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Vatican sets up committee to oversee ethical investment

Amid an ongoing trial relating to a real estate venture involving property in London


Pete Carvill

In an announcement on its official website, the Catholic Church said it has set up a committee to ensure the ethical nature of the Holy See’s equity investments.

Cardinal Kevin Joseph Farrell, prefect of the Dicastery for the Laity, Family, and Life, will preside over the committee. He will be joined by Jean Pierre Casey, founder and CEO of RegHedge; Giovanni Christian Michael Gay, managing director of Union Investment; David Harris, portfolio manager of Skagen Funds; and John Zona, CIO of Boston College.

Reuters reported that, as the committee was being constituted, the Vatican finds itself mired in a corruption trial relating to London real estate in which it has reportedly lost more than €200m.

According to Euronews: “The constitution tasked the committee with guaranteeing that Vatican investments would be proper, ethical and not overly risky. The new members hold five-year terms. The Vatican announced the committee as the 21st hearing of a major corruption trial was in progress and while one of its key defendants, Italian broker Raffaele Mincione, was being questioned for a second straight day. The trial began last July.”

It added: “The real estate venture at the centre of the trial began in 2014, when the Vatican’s Secretariat of State invested €350m ($390m) with Mincione to buy a building in a high-end area of London.”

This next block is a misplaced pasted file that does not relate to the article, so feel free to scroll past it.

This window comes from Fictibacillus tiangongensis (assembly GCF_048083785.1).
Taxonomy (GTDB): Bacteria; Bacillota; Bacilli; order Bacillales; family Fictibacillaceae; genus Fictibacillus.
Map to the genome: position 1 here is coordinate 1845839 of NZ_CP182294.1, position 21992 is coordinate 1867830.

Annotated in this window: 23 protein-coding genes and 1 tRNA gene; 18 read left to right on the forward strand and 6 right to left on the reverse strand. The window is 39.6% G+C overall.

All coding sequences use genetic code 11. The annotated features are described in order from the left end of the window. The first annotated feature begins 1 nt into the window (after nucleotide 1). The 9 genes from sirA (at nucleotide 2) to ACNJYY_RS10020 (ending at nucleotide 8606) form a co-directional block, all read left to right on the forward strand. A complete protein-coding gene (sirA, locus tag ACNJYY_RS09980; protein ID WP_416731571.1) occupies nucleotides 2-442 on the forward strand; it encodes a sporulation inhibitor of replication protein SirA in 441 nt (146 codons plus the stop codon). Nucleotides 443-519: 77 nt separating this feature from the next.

However, it seems that the Vatican later had doubts about Mincione and turned to a broker named Gianluigi Torzi to extricate it from the deal. Torzi, himself, is now accused by Vatican authorities of deception and trying to take control of the building by assigning himself the voting shares. He was paid €15m to get out of that deal.

Euronews added: “Mincione, Torzi and the other eight defendants at the trial, including Cardinal Angelo Becciu, a former top Vatican official, deny any wrongdoing. They face accusations including extortion, abuse of office, fraud, and money laundering. Last January, the Vatican signed a contract to sell the building, definitively exiting a venture that the court has been told resulted in a loss of €217m.”